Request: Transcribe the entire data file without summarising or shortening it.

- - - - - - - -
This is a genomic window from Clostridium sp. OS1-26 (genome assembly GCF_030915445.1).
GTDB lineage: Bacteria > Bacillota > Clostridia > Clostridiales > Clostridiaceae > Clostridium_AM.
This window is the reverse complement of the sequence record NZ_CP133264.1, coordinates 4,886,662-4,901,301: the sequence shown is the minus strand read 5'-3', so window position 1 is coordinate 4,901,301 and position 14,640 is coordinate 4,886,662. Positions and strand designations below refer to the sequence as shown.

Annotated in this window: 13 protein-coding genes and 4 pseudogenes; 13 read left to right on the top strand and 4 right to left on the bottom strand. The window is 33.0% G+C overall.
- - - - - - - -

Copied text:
This is a genomic window from Clostridium sp. OS1-26 (genome assembly GCF_030915445.1).
GTDB lineage: Bacteria > Bacillota > Clostridia > Clostridiales > Clostridiaceae > Clostridium_AM.
This window is the reverse complement of the sequence record NZ_CP133264.1, coordinates 4,886,662-4,901,301: the sequence shown is the minus strand read 5'-3', so window position 1 is coordinate 4,901,301 and position 14,640 is coordinate 4,886,662. Positions and strand designations below refer to the sequence as shown.

Annotated in this window: 13 protein-coding genes and 4 pseudogenes; 13 read left to right on the top strand and 4 right to left on the bottom strand. The window is 33.0% G+C overall.